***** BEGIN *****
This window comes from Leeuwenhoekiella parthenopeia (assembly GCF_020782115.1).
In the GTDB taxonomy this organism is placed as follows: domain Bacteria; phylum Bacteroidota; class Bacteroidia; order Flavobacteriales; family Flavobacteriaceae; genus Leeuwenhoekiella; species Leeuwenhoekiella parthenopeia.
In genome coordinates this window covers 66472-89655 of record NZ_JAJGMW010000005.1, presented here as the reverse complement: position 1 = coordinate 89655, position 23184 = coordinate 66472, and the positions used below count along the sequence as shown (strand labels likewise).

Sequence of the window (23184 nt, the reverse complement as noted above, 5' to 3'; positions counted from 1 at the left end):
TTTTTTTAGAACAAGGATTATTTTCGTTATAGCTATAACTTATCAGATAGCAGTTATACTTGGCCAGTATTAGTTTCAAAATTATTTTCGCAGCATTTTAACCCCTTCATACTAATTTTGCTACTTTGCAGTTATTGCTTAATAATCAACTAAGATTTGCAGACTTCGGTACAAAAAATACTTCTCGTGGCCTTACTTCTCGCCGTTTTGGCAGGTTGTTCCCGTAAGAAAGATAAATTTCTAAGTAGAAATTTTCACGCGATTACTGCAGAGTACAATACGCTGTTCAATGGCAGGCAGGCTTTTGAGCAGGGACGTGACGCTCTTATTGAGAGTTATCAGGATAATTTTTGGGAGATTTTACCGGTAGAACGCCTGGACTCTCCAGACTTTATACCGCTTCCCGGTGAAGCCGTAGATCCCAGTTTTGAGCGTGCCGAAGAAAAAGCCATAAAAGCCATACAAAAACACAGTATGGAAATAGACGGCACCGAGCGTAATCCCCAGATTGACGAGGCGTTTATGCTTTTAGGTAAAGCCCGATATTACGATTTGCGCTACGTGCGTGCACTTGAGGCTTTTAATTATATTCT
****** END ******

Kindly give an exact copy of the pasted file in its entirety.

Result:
This window comes from Leeuwenhoekiella parthenopeia (assembly GCF_020782115.1).
In the GTDB taxonomy this organism is placed as follows: domain Bacteria; phylum Bacteroidota; class Bacteroidia; order Flavobacteriales; family Flavobacteriaceae; genus Leeuwenhoekiella; species Leeuwenhoekiella parthenopeia.
In genome coordinates this window covers 66472-89655 of record NZ_JAJGMW010000005.1, presented here as the reverse complement: position 1 = coordinate 89655, position 23184 = coordinate 66472, and the positions used below count along the sequence as shown (strand labels likewise).

Sequence of the window (23184 nt, the reverse complement as noted above, 5' to 3'; positions counted from 1 at the left end):
TTTTTTTAGAACAAGGATTATTTTCGTTATAGCTATAACTTATCAGATAGCAGTTATACTTGGCCAGTATTAGTTTCAAAATTATTTTCGCAGCATTTTAACCCCTTCATACTAATTTTGCTACTTTGCAGTTATTGCTTAATAATCAACTAAGATTTGCAGACTTCGGTACAAAAAATACTTCTCGTGGCCTTACTTCTCGCCGTTTTGGCAGGTTGTTCCCGTAAGAAAGATAAATTTCTAAGTAGAAATTTTCACGCGATTACTGCAGAGTACAATACGCTGTTCAATGGCAGGCAGGCTTTTGAGCAGGGACGTGACGCTCTTATTGAGAGTTATCAGGATAATTTTTGGGAGATTTTACCGGTAGAACGCCTGGACTCTCCAGACTTTATACCGCTTCCCGGTGAAGCCGTAGATCCCAGTTTTGAGCGTGCCGAAGAAAAAGCCATAAAAGCCATACAAAAACACAGTATGGAAATAGACGGCACCGAGCGTAATCCCCAGATTGACGAGGCGTTTATGCTTTTAGGTAAAGCCCGATATTACGATTTGCGCTACGTGCGTGCACTTGAGGCTTTTAATTATATTCT